I am back from the Isle of Mull and as you have probably gathered I wasn’t able to get an internet connection while I was there. It turns out that the house is too far away from an exchange even to get dial up. To make up for a barren couple of weeks on here I have lots to share as it was a simply amazing holiday both in terms of weather (14 days of sunshine) and the wildlife. I’ll start off with a couple of wordy posts detailing what I got up to, which will hopefully give me chance to sort through my pile of photos in the meantime. Enjoy.

After 600 miles and some eight hours of travelling, the sight of Oban and its ferry terminal was very welcome indeed. We had a couple of hours to kill before departure time which at most ferry terminals involves buying some last minute essentials and waiting in a queue. At Oban the shopping was still a necessity as we needed to pick up the meat and fresh produce that we would need on the island, but from there things take a different turn. After booking the car in for the ferry we were free to wander around Oban harbour until it was our time to board. Out on the water a small raft of Eider could be seen, still with the males around which is fortunate as I thought we would be too late to catch them this year. Even better than the Eider are the Black Guillemots that nest and breed in the harbour wall. We had seen a couple fly in and out of one particular hole so headed over. We were rewarded with one of the birds sitting at the entrance calling, allowing me to photograph the brilliant red colour of the inside of its mouth. My first Hooded Crow of the holiday was also on hand to reinforce that we had arrived in Scotland. They certainly look a lot larger and bulkier than our Carrion Crows.

The 40 minute ferry crossing signalled the true beginning of the holiday as we steamed out of Oban heading for Craignure on the Isle of Mull. A Common Sandpiper was sat on the rocks at the exit of the harbour along with a couple of Great Black Backed Gulls. The sea was almost a flat calm allowing us to see several more Black Guillemots as well as a couple of standard Guillemots during the crossing. While passing Lismore Lighthouse I also spotted the first Common Gull of the holiday as well as an unidentified flock of some twenty Terns.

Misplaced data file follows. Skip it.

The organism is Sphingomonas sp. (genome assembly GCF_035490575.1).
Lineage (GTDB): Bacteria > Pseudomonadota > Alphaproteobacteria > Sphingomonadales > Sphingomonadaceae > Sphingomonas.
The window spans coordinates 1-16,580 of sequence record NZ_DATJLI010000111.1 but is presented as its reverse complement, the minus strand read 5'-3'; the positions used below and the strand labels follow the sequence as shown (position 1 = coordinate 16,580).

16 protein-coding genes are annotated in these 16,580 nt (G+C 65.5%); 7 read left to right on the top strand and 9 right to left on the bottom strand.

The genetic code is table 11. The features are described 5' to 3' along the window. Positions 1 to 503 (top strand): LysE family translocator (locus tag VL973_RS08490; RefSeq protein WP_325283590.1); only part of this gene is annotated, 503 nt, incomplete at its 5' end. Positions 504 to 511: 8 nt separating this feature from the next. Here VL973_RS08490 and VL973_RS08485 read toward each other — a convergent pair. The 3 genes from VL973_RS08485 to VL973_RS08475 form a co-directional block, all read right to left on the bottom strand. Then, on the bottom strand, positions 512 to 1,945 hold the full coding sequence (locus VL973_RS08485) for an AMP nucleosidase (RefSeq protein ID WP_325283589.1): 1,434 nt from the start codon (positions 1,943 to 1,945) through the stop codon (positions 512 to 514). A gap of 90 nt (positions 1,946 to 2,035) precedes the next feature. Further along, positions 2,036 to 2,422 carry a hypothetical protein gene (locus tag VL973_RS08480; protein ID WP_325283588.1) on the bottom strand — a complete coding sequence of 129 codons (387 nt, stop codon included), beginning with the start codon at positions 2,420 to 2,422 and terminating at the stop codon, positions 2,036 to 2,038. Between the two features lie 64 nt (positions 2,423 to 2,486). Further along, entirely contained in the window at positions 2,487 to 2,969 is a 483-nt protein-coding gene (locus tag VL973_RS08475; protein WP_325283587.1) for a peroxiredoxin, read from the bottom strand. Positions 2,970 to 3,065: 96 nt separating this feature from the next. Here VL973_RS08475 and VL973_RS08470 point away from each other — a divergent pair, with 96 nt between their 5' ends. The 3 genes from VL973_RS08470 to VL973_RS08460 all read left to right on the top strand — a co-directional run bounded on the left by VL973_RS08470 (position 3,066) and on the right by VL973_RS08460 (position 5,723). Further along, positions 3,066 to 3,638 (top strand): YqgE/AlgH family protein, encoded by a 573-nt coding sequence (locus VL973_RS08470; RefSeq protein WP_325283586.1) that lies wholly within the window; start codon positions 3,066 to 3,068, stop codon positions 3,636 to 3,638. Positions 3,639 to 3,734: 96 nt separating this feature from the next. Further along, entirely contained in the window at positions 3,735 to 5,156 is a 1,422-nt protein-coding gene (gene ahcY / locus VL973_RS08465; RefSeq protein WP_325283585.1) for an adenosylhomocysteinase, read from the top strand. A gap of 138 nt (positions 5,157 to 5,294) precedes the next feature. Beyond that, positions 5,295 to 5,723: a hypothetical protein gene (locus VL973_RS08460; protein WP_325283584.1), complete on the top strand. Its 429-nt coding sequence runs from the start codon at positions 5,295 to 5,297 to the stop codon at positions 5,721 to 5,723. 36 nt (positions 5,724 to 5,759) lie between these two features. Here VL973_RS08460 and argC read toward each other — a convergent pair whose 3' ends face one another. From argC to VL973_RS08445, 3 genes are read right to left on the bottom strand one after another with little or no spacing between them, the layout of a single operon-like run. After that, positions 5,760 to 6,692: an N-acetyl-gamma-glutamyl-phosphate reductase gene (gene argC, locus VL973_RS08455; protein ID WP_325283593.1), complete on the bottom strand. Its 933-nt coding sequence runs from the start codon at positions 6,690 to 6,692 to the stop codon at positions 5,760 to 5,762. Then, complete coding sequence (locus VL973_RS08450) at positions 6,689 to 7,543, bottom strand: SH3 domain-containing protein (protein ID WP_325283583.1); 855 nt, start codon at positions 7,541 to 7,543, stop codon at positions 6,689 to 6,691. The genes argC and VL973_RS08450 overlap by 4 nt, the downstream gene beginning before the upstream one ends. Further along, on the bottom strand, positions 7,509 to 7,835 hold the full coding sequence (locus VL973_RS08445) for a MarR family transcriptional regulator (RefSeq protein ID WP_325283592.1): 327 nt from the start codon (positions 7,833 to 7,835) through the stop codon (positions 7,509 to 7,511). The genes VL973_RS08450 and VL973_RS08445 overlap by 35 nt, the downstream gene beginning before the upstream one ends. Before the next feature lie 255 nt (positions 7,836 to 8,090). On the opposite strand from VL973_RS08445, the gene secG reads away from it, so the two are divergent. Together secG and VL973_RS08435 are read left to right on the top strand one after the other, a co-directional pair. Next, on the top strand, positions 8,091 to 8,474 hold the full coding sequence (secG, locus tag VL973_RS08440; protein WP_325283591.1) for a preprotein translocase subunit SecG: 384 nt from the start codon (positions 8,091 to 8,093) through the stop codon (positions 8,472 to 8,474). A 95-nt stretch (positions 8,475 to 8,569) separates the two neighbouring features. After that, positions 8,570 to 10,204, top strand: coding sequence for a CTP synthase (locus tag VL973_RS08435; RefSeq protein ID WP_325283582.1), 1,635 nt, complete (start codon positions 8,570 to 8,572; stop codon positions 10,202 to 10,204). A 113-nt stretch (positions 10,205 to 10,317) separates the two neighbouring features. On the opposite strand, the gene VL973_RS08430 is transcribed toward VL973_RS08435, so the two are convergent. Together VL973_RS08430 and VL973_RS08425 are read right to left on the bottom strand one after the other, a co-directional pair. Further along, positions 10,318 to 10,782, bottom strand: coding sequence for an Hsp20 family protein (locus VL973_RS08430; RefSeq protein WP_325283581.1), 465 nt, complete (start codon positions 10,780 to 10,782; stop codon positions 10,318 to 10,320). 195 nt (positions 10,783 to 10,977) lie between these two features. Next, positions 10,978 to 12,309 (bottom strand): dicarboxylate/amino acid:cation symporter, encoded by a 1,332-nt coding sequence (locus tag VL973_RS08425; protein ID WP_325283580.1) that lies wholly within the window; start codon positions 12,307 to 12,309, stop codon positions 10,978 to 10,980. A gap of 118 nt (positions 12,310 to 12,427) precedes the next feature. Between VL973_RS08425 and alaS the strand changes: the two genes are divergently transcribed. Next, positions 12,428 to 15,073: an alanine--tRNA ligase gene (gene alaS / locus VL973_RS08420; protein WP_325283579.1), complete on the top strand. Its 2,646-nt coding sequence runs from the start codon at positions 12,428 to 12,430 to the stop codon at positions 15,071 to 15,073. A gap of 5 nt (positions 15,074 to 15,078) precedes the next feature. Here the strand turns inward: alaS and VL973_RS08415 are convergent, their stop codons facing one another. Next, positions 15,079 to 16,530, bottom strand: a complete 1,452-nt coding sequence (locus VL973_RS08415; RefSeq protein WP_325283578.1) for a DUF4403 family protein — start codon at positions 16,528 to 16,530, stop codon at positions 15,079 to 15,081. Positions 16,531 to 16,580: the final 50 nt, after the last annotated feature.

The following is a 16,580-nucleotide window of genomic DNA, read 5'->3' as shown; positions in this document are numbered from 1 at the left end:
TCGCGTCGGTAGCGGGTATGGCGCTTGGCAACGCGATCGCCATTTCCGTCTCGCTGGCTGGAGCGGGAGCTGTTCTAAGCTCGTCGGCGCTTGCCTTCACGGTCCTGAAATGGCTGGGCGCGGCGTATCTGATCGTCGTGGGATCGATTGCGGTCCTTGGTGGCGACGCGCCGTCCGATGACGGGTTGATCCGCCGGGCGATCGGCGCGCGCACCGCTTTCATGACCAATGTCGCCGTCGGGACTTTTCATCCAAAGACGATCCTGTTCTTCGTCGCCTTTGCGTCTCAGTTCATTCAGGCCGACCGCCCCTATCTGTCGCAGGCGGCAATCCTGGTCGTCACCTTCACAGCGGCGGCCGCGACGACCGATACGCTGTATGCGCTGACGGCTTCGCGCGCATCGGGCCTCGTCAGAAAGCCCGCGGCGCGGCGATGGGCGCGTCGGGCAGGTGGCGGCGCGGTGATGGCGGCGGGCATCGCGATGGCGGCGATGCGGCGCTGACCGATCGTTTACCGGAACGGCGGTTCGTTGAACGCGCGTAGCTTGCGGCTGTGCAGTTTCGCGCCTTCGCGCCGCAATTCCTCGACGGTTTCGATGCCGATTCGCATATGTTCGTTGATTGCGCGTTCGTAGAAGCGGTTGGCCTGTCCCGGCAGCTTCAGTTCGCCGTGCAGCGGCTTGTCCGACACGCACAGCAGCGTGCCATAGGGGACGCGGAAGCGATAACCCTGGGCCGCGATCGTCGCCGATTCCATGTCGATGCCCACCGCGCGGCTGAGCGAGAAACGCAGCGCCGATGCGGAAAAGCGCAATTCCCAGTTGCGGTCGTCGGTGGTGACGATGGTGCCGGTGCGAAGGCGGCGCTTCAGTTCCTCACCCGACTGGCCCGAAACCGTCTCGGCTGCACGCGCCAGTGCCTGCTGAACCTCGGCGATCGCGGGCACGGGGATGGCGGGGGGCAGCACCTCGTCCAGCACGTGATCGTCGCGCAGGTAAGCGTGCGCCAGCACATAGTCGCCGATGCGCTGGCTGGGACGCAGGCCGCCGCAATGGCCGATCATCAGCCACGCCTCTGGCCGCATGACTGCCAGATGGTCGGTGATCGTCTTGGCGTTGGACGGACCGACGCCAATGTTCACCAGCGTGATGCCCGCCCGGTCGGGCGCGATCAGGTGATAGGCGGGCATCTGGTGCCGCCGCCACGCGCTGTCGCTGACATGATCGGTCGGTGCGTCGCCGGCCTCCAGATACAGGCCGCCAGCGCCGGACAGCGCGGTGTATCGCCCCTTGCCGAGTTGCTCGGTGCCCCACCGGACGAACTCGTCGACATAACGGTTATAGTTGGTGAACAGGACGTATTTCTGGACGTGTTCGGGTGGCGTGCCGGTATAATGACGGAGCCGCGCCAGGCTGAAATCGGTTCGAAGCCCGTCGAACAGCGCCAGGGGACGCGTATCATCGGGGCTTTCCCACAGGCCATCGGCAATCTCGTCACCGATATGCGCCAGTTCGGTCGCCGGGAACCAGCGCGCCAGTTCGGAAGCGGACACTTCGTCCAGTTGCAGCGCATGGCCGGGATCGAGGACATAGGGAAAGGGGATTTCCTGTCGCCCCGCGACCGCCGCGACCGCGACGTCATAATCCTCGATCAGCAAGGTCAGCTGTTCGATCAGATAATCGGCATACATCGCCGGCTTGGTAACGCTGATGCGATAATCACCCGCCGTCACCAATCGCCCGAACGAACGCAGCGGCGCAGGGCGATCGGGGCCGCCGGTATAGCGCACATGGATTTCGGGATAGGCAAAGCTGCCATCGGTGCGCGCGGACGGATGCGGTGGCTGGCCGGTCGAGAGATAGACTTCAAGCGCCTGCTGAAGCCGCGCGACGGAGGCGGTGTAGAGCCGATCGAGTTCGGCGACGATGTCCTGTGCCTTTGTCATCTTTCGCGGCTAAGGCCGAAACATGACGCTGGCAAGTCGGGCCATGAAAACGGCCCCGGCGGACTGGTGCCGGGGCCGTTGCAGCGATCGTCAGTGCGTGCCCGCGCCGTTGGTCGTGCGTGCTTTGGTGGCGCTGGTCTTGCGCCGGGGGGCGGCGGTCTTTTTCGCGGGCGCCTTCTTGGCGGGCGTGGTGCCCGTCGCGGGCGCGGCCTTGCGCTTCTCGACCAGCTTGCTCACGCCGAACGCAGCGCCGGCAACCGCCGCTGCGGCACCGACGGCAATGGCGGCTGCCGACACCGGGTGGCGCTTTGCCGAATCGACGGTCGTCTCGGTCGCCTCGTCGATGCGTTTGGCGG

Once landed on Mull another half hour drive and a battle with a dirt track found us safely at the house. Remarkably the sun was shining so after unpacking we went for a wander in the valley. It wasn’t long before the call of a Cuckoo could be heard. A little searching had it spotted in a nearby tree along with a Meadow Pipit for company. That didn’t last long though as the Pipit chased it off. Also in the same trees were a good number of singing Willow Warblers.

By now we had become aware that a rather impressive sea fog was slowly moving its way into shore. We jumped in the car to head around the coast to a place on the cliffs where I knew we would get a good view. I wasn’t wrong on that point but for reasons I wasn’t quite expecting. We looked over the edge to find two Golden Eagles not more than twenty metres away! One was sat in a tree while the other was busy feeding on a dead lamb. I rattled off a couple of pictures before backing away so as not to disturb them. An amazing sight and a proper welcome to the Isle of Mull.

Sunday started cloudy but quickly brightened up so we decided to walk around the coast from the abandoned village of Crackaig to Treshnish Point. The walk was very enjoyable and the birds put on a great show. Top billing has to go to another couple of Golden Eagles that despite the best efforts of the Hooded Crows were enjoying an early morning soar. We saw another three Cuckoos at various points, every time surrounded by Meadow Pipits. Wheatears are present here in massive numbers but I am sorry to say that we did not see a singe Stonechat. I fear that the very harsh winter this year has dented their numbers rather severely. A male Whinchat helped to make up for things on Treshnish farm, as did my first Spotted Flycatcher of the year and also a male Reed Bunting. A couple of sea watches delivered the expected Kittiwake, Fulmar and Gannet, but more unexpected was a single Puffin. These are rarely seen from the coast of Mull so was an added bonus for us. Also surprising to see was a Lesser Whitethroat back at the house. This was the last bird to be seen of the day however as the sea fog once again reared its head and completely enveloped the valley until dark.

By Monday morning the fog had thankfully cleared and the sun was once again blazing down. Feeling a bit tender from the day before some sun cream was in order before heading around the coast to Calgary from where we would walk to Caliach Point. The white sands of Calgary were as beautiful as ever and we had them pretty much all to ourselves. That is apart from the Sand Martins that nest in the dunes here. Another Cuckoo was calling from the woods near Calgary farmhouse with yet another seen out towards the point. A scan of the bay revealed lots of Shag and a Common Scoter before we spotted sight of some ripples in the water. A moment later two Otters appeared, rolling and playing in the water and seaweed before pulling themselves up on the rocks for some sunbathing. The water must have been too tempting though as they were soon back in. After that anything would have a job matching up but a couple of Great Skuas, three Manx Shearwater and two absolutely superb Northern race Golden Plovers in summer plumage at Caliach Point came close.